How VR turned me into the eagle from Assassin's Creed

You know the eagle that conveniently flaps away whenever you clamber to the top of a viewpoint in Assassin's Creed? That's me. Except I'm not perched on some church in the middle of Florence - I'm soaring over the buildings of Paris, zipping in and out of the (weirdly deserted) streets, and ducking under the bridges that punctuate the river Seine. No, I haven't lost my mind or chugged too much absinthe - I'm playing a rather unique and exciting VR tech demo: Eagle Flight VR. 

It's a weird concept, for sure. Strapping on an Oculus Rift headset, I'm immediately immersed in a visually basic version of the Paris built for Assassin's Creed Unity. I'm told that all I have to do to move is tilt my head... and with that, I'm soaring through the air. I basically fly where I'm looking, so as I glance right I lurch in that direction until I straighten my head again. It's disorientating at first, but after a few minutes I've got the hang of it. 

The sensation of speed and freedom is incredible. It's as close to actually being able to fly as anyone this side of Icarus will ever get, and there's no danger of the sun melting my wings. Pretty soon I'm making daring swoops down to street level and jerking my head to the side as I zip around the city streets, essentially 'canyon running' the Champs Elysees before suddenly ascending into the air, watching the city disappear beneath me. It's smooth, natural, effortless. 

After a few minutes messing around, the guys from Ubisoft tell me that it’s time to play a game of Capture the Flag, and I'm joined by three other players. We're split into teams of two, each person appearing as an actual eagle as I look at them. The objective is simple - descend to the streets, pick up the flag by flying into it, and bring it back to our 'base' - first to three wins. The twist now, however, is that each player has a 'sonic blast' which incapacitates another player if struck.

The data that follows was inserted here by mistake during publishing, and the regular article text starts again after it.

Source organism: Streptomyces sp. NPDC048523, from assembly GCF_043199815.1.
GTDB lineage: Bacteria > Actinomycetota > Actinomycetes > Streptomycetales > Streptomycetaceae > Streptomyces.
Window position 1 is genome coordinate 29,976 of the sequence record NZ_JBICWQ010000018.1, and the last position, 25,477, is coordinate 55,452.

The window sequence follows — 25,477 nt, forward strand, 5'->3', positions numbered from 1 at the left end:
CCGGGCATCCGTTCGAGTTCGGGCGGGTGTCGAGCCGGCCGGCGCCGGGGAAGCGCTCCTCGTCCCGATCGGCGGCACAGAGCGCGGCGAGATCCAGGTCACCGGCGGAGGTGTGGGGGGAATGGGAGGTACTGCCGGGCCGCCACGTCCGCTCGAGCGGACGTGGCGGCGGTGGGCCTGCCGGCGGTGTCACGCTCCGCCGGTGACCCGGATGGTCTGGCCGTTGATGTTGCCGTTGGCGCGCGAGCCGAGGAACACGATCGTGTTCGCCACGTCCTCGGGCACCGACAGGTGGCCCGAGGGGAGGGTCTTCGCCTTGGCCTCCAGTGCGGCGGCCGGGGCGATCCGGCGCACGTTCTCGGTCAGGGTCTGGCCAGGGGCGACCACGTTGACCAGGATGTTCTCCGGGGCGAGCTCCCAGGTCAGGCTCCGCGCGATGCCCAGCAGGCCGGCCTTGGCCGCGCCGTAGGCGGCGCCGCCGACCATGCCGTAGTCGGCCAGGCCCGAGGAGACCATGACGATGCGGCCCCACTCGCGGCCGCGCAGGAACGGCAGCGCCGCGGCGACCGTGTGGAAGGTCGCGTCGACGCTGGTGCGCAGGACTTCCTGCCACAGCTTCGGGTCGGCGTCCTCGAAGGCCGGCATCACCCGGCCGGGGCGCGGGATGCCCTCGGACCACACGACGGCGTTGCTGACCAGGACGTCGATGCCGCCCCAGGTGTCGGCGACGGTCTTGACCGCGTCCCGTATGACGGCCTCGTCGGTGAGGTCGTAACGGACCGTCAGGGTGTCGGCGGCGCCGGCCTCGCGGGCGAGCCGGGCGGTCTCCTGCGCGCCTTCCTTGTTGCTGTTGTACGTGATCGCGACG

On a signal from the developers, we swoop towards the first flag. There's a new urgency to flight now, and not only do head movements steer me, but I'm also looking out for foes who are careening through the same city, desperate to snag the flag or take me down. While I've played CTF hundreds of times before, this feels new and utterly thrilling, despite its relative simplicity. There's an unrivalled sense of freedom and control that standard games simply can't replicate. 

The first flag goes to my opponents. I'm taken out as I swoop down for the flag, and can't get across the map quick enough to stop their flag carrier. The second flag too, after a bit of a tussle, goes to my opponents. However, the comeback is on - I quickly dart for the third flag, capture it, and stay low, dodging the buildings and shaking off my pursuers to make the score 2-1. The fourth flag is taken by my buddy, and I sonic blast one of his pursuers to allow him the capture. We're all level. 

Back in the real world, we must look bizarre - like Stevie Wonder in the middle of a particularly fierce piano solo - four humans wearing bulky head-gear, furiously jerking their heads around. Doesn't matter - it's down to the final flag in our virtual world and this matters. One of the opposition has snagged it from the centre of the map, and he's closing in on his base. I blast him and steal the flag, rapidly descending to street level. I know I'm being pursued, but I can't look back. I'm so close to my capture point - to delicious victory - and I hear my teammate laugh. He's wiped out my pursuer, leaving me a clear run to the base. 

It's one of the most tense, immersive, and utterly thrilling multiplayer experiences of my life. And yet it's just a simple VR demo, designed to show off the potential of head-control. If something this basic, which doubles down on the ability to 'make you fly' is any indication... it's just another reason why £350/$400 for PlayStation VR (or the VR headset of your choice) could be the best £350/$400 you've ever spent. 


Andy has been writing about games since 1999, when he nagged the Editors of his University newspaper so much they let him start a brand-new video games section. After that he worked in print mags for over 10 years before switching to the murky world of online editing, when he became Executive Editor on GamesRadar. Now he uses his ill-gotten power and influence to write endless, beard-stroking think-pieces on Destiny and Game of Thrones. Spoil the latest episode of the show, and he will cut you.


We recommend